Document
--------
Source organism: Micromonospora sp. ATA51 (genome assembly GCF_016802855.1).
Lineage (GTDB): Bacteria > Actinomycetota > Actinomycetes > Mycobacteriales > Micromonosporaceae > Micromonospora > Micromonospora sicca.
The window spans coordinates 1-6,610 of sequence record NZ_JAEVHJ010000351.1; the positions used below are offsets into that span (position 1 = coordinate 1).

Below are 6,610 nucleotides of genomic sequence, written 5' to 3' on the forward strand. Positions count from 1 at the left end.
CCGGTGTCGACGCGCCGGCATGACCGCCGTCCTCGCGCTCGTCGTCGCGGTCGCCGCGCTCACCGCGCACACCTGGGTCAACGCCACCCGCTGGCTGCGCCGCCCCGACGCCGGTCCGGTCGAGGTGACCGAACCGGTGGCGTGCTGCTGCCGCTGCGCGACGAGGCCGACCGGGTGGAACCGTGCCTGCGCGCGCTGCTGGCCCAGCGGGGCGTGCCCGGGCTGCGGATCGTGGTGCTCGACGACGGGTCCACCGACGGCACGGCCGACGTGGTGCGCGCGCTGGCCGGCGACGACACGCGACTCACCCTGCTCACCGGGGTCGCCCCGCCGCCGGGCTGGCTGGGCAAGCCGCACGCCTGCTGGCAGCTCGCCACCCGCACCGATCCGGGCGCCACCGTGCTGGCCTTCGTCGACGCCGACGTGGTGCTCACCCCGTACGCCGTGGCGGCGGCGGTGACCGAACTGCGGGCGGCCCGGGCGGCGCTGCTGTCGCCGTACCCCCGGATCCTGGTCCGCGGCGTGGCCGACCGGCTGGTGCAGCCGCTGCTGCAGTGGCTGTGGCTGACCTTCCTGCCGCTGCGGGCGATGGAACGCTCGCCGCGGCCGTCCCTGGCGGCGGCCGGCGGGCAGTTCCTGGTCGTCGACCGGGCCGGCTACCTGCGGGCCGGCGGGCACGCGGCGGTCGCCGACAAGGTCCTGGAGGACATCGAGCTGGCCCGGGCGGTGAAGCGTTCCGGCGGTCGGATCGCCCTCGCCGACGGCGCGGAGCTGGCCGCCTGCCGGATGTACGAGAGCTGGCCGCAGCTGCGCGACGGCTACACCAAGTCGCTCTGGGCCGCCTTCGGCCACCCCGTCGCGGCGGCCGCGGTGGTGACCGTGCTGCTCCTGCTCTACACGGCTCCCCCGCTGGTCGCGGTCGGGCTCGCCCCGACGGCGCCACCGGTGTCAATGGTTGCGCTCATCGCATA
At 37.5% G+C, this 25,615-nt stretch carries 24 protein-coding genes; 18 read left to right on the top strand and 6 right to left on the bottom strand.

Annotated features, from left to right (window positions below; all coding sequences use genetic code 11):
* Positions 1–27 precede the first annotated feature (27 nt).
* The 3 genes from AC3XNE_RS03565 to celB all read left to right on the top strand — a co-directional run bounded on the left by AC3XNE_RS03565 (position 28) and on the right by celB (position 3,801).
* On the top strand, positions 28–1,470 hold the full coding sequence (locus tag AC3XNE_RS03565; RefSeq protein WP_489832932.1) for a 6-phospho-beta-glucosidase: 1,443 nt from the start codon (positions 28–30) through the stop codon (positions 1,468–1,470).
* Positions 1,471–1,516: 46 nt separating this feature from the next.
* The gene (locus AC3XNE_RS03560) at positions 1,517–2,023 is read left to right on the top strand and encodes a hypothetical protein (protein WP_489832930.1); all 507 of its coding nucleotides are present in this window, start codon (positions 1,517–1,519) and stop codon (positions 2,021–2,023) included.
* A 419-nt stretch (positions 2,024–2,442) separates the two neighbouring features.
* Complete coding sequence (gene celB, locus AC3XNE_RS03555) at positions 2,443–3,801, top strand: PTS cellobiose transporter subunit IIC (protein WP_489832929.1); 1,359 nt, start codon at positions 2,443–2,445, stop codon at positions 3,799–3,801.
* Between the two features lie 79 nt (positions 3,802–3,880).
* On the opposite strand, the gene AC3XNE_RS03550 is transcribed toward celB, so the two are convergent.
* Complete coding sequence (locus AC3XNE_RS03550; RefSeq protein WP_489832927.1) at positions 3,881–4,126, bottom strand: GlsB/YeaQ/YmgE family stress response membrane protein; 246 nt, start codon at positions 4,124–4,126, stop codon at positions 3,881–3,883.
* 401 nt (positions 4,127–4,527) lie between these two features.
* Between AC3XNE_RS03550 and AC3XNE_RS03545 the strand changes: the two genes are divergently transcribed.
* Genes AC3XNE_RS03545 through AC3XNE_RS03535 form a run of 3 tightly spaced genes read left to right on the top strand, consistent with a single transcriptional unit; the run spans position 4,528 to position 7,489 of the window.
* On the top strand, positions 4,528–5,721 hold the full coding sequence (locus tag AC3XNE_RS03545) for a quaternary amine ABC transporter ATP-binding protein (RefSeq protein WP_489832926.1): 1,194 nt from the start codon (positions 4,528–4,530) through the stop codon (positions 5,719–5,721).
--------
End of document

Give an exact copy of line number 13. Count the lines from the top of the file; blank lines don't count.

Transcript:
* A 419-nt stretch (positions 2,024–2,442) separates the two neighbouring features.